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The Constitution & The Judicial Branch Discuss Justice Antonin Scalia mocks Obama during Supreme Court arguments at the Political Forums; Originally Posted by AZRWinger Scalia made his remark concerning self interested President's during deliberation of Obama's illegal recess appointments. Obviously ...

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Old 07-16-2016, 09:31 AM
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Default Re: Justice Antonin Scalia mocks Obama during Supreme Court arguments

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Originally Posted by AZRWinger View Post
Scalia made his remark concerning self interested President's during deliberation of Obama's illegal recess appointments. Obviously Obama's actions in the case would include him in the self interested.

The remark was made in response to the solicitor general's absurd claim it was unclear the Constitution allows the Senate exclusive authority to set its own rules governing when it is in session. Of course the particulars of the SCOTUS curbing a President overstepping his authority don't matter to Obama's partisan cult followers, he didn’t get what he wanted so let the whining about "prejudice" begin.

Your analogy about a judge condemning people by name as criminals without a trial tracks with Ginsberg's prejudicial interview remarks revealing her partisan political agenda. Her remarks made outside court proceedings but still unmistakably within the color of her office are broad based condemnations of an individual by name who could very well have business before the court where she sits. We can all agree the analogy you presented shows judicial prejudice, but it is doubtful you will admit it is applicable only to Ginsberg's remarks.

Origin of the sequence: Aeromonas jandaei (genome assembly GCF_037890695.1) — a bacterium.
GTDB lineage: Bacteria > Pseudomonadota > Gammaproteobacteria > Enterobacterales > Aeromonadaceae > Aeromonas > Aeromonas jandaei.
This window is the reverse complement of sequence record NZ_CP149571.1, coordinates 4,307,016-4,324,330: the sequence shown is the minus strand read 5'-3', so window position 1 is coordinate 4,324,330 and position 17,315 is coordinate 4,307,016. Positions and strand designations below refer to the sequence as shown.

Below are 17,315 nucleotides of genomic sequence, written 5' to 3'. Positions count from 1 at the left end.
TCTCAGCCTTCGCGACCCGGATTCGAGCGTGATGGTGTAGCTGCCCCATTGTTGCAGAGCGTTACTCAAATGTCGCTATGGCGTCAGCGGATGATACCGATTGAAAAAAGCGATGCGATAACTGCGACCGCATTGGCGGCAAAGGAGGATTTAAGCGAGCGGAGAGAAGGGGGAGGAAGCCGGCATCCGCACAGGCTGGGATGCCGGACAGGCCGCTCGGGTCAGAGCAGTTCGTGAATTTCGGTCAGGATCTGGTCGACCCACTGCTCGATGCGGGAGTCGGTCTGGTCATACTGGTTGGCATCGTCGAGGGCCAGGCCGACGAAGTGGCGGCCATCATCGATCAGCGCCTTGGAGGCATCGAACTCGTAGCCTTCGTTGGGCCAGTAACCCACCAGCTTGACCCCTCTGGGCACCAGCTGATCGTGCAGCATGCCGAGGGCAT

Well said but, I think you are trying to convince and old dog to stop humping every stranger's leg here.

To be very fair and clear on the question of Presidential power overreach, the same dilemma came up when GW Bush was President. Being such a staunch Constitutional conservative I would think Scalia had the same opinion then. In point of fact the subject of Presidential over reach has arisen during most all of the recent Presidents in our lifetimes.

Most all of the SCOTUS court justices are known for their political alliances. But. to my knowledge, there is no recent precedent for a sitting SCOTUS justice to engage in the political activities of the manner to which Ginsberg acted in the public square.
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Old 07-16-2016, 09:51 AM
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Default Re: Justice Antonin Scalia mocks Obama during Supreme Court arguments